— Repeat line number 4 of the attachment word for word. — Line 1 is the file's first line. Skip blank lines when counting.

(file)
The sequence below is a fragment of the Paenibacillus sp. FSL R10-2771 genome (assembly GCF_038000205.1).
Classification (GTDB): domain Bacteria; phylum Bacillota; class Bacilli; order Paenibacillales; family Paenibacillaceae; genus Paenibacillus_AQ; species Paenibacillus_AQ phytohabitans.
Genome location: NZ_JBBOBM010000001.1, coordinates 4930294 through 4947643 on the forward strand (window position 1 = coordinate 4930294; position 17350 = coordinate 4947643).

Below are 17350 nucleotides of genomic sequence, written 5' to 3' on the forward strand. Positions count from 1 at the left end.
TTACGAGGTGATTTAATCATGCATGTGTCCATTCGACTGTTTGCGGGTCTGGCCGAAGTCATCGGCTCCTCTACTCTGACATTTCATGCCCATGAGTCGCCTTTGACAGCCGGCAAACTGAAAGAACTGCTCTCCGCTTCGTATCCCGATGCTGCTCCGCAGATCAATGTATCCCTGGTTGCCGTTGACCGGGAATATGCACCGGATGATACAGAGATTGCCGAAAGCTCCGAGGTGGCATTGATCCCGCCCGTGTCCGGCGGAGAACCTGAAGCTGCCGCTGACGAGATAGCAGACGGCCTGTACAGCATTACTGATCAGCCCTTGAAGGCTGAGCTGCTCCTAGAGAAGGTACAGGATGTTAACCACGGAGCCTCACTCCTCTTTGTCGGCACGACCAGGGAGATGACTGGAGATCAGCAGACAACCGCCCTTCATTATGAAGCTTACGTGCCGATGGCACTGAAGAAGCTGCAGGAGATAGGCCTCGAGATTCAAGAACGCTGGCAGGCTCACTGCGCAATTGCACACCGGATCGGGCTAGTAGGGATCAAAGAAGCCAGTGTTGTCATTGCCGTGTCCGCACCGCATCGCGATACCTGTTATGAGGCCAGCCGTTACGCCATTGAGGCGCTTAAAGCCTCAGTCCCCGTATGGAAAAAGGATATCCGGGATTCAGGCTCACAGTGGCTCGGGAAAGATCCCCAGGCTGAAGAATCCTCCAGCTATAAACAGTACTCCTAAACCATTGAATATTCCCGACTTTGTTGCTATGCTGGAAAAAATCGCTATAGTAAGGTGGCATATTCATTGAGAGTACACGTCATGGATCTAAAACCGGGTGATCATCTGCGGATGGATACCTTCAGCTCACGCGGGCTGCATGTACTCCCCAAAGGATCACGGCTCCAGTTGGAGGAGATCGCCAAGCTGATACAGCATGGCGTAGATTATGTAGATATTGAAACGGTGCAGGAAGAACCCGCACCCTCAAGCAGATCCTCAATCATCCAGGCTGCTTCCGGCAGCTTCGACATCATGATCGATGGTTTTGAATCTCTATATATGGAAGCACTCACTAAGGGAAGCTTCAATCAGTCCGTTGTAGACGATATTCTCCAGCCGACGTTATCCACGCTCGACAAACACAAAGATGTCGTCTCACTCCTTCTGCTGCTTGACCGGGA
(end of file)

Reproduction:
Below are 17350 nucleotides of genomic sequence, written 5' to 3' on the forward strand. Positions count from 1 at the left end.